The 7.1 kb C3(1) genomic clone (27) was provided by Elizabeth Wilson (University of North Carolina, Chapel Hill, NC). The initiation codon (ATG) located in the first exon at +55 bp as well as a potential cryptic initiation codon (ATG) at +104 bp were altered to ATT and TTG, respectively, by subcloning the 5′ 4.4-kb HindIII–PstI fragment into the pALTER-1 plasmid (Altered Sites In Vitro Mutagenesis System; Promega, Madison, WI) and following the manufacturer's protocol for site-directed mutagenesis using the mutagenic oligonucleotide 5′-CAA CAT TAA GCT GGT GTT TCT ATT CTT GTT GGT CAC CAT CCC CAT TTG CTG CTT TGC CAG. After DNA sequencing was performed to confirm the correct alterations, the HindIII–PstI fragment was ligated into the pGem4 vector (Promega). The 1.7-kb HA gene coding sequence derived from the influenza virus A/PR/8/34 (Mount Sinai strain) (28) was ligated downstream of the C3(1) promoter as a SalI–BamHI fragment. The 2.4 kb 3′ fragment of C3(1) was PCR amplified with Pfu polymerase (Stratagene, La Jolla, CA) using the primers 5′-GGT TCT GGA TCC AGT ATT CTA and 5′-CGT AGA TGA TCA GTG GGT GTG GG to add BamHI (5′) and BclI (3′) restriction sites, respectively, and then ligated into the BamHI site downstream of the HA gene.
The C3-HA expression cassette was isolated by digesting with HindIII and KpnI followed by gel purification using Elutip DNA purification columns (Schliecher & Schuell, Inc., Keene, NH) before microinjection into fertilized B10.D2 embryos (performed at the University of Michigan Biomedical Research Core Facilities, Ann Arbor, MI). Transgenic progeny were identified by PCR analysis of DNA extracted from tail biopsies using the primers 5′-GTG TTC TTT GGC TCT TCT TCG and 5′-GCA GAG AAA TCT GAT CAT AAC. Southern blot analysis indicated that the C3-HA transgenic founder line No. 142 contained approximately three intact copies of the transgene (data not shown).
The TCR transgenic mouse line 6.5 (reference 29; provided by Harald von Boehmer, Institut Necker, Paris, France) that expresses a TCR recognizing an I-Ed restricted HA epitope (110SFERFEIFPKE120) was backcrossed 8 generations onto the B10.D2 genetic background. Transgenic progeny were typed either by flow cytometry using the 6.5 mAb (see below) or by PCR analysis using the primers 5′-AGT CGT GCC CTG GTC CG and 5′-GCT GCA GTC ACC CAA AGC.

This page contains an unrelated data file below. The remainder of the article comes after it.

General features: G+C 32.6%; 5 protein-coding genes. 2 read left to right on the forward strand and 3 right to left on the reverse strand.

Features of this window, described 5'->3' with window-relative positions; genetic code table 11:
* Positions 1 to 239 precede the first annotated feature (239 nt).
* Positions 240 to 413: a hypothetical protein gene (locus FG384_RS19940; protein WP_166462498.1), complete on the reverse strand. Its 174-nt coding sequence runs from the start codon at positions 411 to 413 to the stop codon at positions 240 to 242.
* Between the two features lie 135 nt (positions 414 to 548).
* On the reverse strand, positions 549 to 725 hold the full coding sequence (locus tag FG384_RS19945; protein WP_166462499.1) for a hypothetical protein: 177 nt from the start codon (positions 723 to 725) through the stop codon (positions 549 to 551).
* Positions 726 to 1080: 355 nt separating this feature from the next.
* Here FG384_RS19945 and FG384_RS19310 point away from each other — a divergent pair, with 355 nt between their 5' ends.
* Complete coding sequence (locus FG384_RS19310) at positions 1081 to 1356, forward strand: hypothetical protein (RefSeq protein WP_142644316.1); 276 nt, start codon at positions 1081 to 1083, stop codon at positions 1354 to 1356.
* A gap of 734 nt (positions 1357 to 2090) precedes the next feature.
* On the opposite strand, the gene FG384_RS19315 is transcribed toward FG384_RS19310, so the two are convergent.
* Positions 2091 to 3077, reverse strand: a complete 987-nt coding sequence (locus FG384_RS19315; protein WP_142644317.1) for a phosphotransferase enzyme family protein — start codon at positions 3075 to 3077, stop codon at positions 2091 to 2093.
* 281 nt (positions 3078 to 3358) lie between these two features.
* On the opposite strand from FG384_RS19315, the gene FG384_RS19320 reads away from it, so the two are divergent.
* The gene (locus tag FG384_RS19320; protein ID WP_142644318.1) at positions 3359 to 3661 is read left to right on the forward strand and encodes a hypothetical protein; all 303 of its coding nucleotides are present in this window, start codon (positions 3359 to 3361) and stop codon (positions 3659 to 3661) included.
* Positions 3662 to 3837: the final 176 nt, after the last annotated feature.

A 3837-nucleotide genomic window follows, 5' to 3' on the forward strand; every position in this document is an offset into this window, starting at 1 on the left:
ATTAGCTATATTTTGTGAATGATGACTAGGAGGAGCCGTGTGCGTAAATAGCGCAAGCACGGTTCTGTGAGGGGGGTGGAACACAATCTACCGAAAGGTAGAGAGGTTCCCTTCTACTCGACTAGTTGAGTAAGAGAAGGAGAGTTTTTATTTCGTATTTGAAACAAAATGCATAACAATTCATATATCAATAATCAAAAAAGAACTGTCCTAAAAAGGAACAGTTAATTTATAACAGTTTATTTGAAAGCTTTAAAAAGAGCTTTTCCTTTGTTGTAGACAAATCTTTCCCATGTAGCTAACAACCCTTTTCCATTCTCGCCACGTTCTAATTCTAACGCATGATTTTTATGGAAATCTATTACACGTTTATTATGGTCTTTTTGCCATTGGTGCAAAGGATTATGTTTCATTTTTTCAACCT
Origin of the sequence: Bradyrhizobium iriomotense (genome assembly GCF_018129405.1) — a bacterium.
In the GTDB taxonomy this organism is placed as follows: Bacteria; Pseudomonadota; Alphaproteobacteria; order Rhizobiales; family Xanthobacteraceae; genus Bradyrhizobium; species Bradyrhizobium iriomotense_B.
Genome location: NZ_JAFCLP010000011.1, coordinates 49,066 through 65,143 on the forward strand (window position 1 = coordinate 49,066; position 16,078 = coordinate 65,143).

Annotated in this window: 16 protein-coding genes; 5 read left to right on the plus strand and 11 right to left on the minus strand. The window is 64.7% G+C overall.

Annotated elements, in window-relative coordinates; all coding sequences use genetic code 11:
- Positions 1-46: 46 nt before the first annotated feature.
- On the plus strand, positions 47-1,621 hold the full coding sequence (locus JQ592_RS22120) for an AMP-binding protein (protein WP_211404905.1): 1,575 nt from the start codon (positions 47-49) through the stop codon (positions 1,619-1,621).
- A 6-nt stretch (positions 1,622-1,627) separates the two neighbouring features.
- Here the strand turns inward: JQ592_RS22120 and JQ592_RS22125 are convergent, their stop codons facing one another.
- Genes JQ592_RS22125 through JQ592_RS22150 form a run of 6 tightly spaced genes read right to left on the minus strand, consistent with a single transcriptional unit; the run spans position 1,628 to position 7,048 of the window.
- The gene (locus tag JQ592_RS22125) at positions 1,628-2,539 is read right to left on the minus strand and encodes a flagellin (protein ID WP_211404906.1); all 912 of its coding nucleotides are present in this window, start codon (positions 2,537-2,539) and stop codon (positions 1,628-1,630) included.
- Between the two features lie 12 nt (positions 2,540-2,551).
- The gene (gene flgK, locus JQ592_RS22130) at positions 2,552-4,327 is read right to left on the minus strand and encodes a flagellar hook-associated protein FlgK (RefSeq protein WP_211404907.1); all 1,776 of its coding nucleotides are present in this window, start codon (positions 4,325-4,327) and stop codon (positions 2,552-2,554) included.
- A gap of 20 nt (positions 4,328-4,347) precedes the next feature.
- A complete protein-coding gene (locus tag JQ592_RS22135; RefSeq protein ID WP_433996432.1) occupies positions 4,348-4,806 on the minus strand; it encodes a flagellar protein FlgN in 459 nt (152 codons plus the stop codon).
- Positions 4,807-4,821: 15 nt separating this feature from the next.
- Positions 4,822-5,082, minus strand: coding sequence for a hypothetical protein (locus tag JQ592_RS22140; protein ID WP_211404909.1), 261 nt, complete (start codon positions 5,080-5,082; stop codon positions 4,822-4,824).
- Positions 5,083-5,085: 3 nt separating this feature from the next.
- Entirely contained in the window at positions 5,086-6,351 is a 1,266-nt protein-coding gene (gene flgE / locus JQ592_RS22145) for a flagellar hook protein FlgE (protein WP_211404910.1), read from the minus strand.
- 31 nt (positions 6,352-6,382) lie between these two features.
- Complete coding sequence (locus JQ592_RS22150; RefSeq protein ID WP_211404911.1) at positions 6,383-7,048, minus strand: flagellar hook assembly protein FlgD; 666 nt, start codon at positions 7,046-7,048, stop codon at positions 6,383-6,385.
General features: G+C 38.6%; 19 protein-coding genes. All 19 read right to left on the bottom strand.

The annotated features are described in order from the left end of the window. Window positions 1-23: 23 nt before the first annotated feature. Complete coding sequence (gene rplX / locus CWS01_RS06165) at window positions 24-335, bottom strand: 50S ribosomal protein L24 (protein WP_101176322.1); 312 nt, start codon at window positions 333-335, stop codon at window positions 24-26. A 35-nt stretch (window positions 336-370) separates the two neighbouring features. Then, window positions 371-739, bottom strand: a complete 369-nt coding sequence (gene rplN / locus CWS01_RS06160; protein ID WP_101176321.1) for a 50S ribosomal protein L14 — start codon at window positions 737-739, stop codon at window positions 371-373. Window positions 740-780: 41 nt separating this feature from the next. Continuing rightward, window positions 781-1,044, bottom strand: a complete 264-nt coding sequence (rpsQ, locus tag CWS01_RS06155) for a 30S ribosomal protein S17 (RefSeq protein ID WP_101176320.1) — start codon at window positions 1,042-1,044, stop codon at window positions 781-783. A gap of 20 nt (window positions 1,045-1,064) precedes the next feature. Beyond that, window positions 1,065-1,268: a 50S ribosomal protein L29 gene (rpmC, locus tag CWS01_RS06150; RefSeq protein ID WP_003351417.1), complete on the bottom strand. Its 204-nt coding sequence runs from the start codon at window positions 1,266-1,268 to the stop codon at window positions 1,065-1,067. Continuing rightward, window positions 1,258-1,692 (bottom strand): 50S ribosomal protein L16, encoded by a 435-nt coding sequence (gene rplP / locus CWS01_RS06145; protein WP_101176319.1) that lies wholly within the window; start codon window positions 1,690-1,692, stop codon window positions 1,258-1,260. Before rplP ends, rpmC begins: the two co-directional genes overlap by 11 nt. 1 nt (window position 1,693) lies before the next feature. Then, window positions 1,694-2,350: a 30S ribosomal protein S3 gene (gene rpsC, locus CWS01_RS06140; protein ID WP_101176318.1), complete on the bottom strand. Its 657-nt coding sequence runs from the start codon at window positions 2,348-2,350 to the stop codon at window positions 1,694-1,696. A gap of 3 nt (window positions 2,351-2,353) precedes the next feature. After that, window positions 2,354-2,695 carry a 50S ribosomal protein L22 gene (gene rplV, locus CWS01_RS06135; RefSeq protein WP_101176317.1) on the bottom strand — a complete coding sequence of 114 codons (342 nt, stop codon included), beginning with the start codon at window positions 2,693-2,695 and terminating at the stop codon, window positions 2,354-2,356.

Reverse Transcriptase PCR Analysis of Tissue Expression of Transgene.
Tissues were homogenized in Trizol buffer (GIBCO BRL, Gaithersberg, MD) and RNA purified as recommended by the manufacturer. 1 μg of DNAsed RNA was reverse transcribed by standard methods and PCR amplified for 50 cycles using primers to the ubiquitously expressed β-2–microglobulin (β2M) gene, 5′-GAT GCT GAT CAC ATG TCT CG and 5′-CAA ATT CAA GTA TAC TCA CGC, as well as the C3-HA transgene transcript, 5′-CAT TTG CTG CTT TGC CAG TG and 5′-GGT TTC CCA AGA GCC ATC. Both primer sets spanned introns so that the resulting PCR products of 280 (β2M) and 310 bp (C3-HA) could only be amplified from cDNA and not from contaminating genomic DNA. PCR reactions were electrophoresed on 4% polyacrylamide gels and stained with ethidium bromide.
106 cells were preincubated with the Fc-γ receptor blocking antibody 2.4G2 (HB-197; American Type Culture Collection, Rockville, MD). mAbs used for staining were: biotinylated anti-clonotypic TCR (6.5, provided by H. von Boehmer); avidin-PE; and FITC-conjugated anti-CD4 (CT-CD4; Caltag, Burlingame, CA). Cy-chrome–conjugated anti-CD4 (RM4-5), FITC-conjugated anti-CD44 (IM7), and FITC-conjugated anti-CD45RB (16A) were purchased from PharMingen (San Diego, CA). 100,000 lymphocyte-gated events were collected for double staining, and 200,000 CD4+ gated events were collected for triple staining on a FACScan® (Becton Dickinson, San Jose, CA).
Pooled axillary, inguinal, cervical, and mesenteric LNs from the 6.5 transgenic mice were dissociated in RPMI media (GIBCO BRL), passed over nylon mesh, and washed in RPMI. After FACS® staining to determine the proportion of clonotypic CD4 cells, cell preparations containing 2.5 × 106 clonotypic cells were injected intraperitoneally in 0.5 ml sterile HANKS buffer (GIBCO BRL) into unirradiated male recipients. T cell transfers using intraperitoneal versus intravenous delivery yielded equivalent results (data not shown). For control transfers, pooled LN cells from nontransgenic (NT) mice were injected into recipients with the total number of transferred cells equaling that given to mice receiving 6.5 clonotypic T cells. At the indicated time points after transfer, pooled LN and spleen were extracted from the recipients and dissociated in CTL media (RPMI with 10% FBS [HyClone, Logan, UT], 0.1 mM 2-ME, 2 mM l-glutamine,1 mM sodium pyruvate, and 1× nonessential amino acids and penicillin/streptomycin solutions (Sigma Chemical Co., St. Louis, MO)) for further analysis. Time course studies indicated that the responses of the clonotypic CD4 cells after transfer into the respective recipients were manifested by 9 d and persisted through 21 d after transfer (data not shown). Although data presented is exclusively from LN, T cells recovered from either the LN or spleen of the same recipient always exhibited a similar phenotype (data not shown). For transfers into parent → F1 chimeras, the 6.5 mice were made H-2bxd by mating with NT C57BL/6 mice. Before adoptive transfer, LN T cells from 6.5 bxd progeny were depleted of endogenous class II–expressing cells using streptavidin-conjugated dynabeads (DYNAL, Lake Success, NY) and the biotinylated anti-I-Ed mAb 14.4.4s as per the manufacturer's instructions.